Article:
The Chinese economy posted its weakest rate of growth in three years after 1Q real GDP growth moderated to 8.1%. China PMI for June was in line with expectations at 50.2 compared to 50.4 in May, as released by the National Bureau of Statistic (NBS). It seems that last month’s estimates of economic activity have underestimated the pace of the slowdown in industrial production. The government has stepped up efforts on monetary easing, reducing its policy interest rate by another 31 bp on 8 July on top of the 25 bp cut earlier on 7 June, thereby lowering the prime lending rate to 6%.
The central bank also reduced deposit rates to 3% to mitigate the pressures on banks’ net interest margins. The main reason behind the recent interest rate cut is believed to be the easing of inflationary pressures which have currently lowered the inflation rate to 3.3%. The recent cut in the benchmark interest rate by the central bank has been interpreted as the government’s move to boost economic activity by lowering the cost of borrowing from the banking system in the face of a falling annual inflation rate.
The reserve requirement ratio (RRR) was also reduced by 50 bp effective 18 May. This has been the third reserve ratio cut in six months, in line with the central bank’s statement that targeted action would be taken to ensure stable credit growth. Pressure for an appreciation of the yuan against the US dollar is also expected to ease in 2012, given the downward trend in the country’s recent trade surplus. Looking into the 2H12, the risks associated with China’s economic growth have heightened significantly, mainly driven by the Euro-zone’s economic crisis. Data released for the month of April reveals a broad based slowdown across the economy as industrial production, fixed investment and retail all register weaker growth. With increasing signs of a deceleration of economic growth, the government has intensified its effort to address structural imbalances. Constrained credit demand has brought renewed calls for the government to provide a fiscal stimulus to the economy.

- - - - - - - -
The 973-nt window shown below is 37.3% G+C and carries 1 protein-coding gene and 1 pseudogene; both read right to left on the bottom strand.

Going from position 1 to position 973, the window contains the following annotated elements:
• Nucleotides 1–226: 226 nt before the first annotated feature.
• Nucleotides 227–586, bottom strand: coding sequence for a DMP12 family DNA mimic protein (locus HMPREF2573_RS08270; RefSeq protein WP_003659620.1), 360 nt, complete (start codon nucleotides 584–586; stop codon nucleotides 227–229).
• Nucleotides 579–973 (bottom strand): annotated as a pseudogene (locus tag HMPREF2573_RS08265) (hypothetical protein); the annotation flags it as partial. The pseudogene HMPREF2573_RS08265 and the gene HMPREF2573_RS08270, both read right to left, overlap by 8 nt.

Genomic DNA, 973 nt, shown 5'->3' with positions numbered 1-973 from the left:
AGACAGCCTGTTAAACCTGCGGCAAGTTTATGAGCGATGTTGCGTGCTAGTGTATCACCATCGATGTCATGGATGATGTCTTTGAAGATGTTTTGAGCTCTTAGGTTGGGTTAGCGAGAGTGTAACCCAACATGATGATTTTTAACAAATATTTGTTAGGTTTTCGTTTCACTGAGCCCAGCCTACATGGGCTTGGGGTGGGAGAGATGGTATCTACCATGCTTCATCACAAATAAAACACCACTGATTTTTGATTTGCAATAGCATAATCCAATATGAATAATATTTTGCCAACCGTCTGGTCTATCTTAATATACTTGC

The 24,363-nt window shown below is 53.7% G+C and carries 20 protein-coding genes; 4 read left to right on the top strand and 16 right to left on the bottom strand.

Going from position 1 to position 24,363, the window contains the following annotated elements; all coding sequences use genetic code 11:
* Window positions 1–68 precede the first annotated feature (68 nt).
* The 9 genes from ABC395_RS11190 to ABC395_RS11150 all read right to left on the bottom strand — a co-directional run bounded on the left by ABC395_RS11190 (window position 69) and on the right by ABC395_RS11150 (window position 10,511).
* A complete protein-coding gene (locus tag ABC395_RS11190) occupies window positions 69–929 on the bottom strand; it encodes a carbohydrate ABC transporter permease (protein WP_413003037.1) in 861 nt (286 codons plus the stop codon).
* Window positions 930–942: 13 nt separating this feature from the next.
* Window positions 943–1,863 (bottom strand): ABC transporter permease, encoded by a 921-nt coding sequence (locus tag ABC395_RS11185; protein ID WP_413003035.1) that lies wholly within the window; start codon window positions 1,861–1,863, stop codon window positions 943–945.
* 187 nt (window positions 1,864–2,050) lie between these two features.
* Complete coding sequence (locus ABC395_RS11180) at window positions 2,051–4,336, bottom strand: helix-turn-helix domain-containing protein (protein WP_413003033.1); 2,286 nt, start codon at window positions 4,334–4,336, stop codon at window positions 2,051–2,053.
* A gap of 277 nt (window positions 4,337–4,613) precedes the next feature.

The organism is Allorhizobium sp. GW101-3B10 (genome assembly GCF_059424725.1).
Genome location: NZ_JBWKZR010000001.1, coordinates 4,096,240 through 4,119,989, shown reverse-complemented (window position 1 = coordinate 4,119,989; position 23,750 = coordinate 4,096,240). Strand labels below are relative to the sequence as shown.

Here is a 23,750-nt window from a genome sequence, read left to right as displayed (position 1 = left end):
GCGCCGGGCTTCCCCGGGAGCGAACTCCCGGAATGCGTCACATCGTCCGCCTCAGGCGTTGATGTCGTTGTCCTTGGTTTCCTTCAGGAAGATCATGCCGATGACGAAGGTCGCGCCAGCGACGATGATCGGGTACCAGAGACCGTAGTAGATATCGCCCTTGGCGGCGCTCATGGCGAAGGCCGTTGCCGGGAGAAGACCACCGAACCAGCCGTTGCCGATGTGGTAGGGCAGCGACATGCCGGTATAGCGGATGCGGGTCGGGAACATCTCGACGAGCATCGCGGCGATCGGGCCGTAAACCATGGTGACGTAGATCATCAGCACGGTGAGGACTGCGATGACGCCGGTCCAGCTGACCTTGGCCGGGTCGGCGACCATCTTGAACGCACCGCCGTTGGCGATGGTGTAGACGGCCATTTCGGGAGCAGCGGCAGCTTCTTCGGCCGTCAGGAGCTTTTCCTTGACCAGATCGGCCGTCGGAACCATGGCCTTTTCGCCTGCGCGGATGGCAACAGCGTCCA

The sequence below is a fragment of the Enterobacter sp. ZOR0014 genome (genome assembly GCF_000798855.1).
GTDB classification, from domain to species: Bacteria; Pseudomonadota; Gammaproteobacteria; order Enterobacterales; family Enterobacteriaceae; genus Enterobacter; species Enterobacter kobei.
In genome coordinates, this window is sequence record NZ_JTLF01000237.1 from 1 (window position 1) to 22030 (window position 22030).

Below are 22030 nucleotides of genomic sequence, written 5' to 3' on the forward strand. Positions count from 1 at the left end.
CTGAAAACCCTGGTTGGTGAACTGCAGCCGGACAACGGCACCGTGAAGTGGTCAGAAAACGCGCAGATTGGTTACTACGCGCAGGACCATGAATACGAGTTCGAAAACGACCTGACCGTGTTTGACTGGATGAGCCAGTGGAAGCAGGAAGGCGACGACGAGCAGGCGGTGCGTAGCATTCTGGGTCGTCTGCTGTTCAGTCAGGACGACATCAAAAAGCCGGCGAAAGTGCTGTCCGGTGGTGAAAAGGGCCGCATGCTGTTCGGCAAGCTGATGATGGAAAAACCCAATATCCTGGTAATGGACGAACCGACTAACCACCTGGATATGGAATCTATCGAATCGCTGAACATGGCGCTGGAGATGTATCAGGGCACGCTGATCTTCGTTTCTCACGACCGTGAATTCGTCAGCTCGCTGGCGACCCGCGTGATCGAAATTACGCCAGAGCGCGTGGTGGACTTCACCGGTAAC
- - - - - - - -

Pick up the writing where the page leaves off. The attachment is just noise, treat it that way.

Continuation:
The Chinese government has already taken steps in this direction by increasing its spending by 26% on an annual basis in January-April, above the 12.5% increase in revenue. The government has also been trying to raise its investments in major infrastructure projects. Low unemployment and steady increase in real wages have reduced the imperative to make further interventions. Having brought down inflation in recent months, it might be seen imprudent for the government to overstimulate the economy and thereby risk a return of elevated inflation. Therefore, a dramatic msoftening of fiscal policy seems unlikely unless GDP growth appears to be falling below the government’s comfort zone of around 7-7.5%. We forecast an economic growth of 8.1% for 2012 and 8% for 2013. On the demand side, the fact that finished goods inventories have been rising recently implies weak domestic and external demand. Further declines in new orders — including exports orders — suggest that the Chinese economy still faced downside risk in the near term.
Aside from weak external demand, due mainly to sluggish OECD economic growth, domestic demand has also been growing at a less than expected pace. It appears that the government’s attempts to address the imbalances of high ratios of investment and low ratios of consumption-to GDP need more time to change these ratios to more desirable patterns. Other imbalances such as housing bubbles and externalities generated by high economic growth also have yet to be corrected. The unfavourable corporate environment has been another cause of concern, with corporate profits declining by 2.4% on annual basis in the first five months of the year.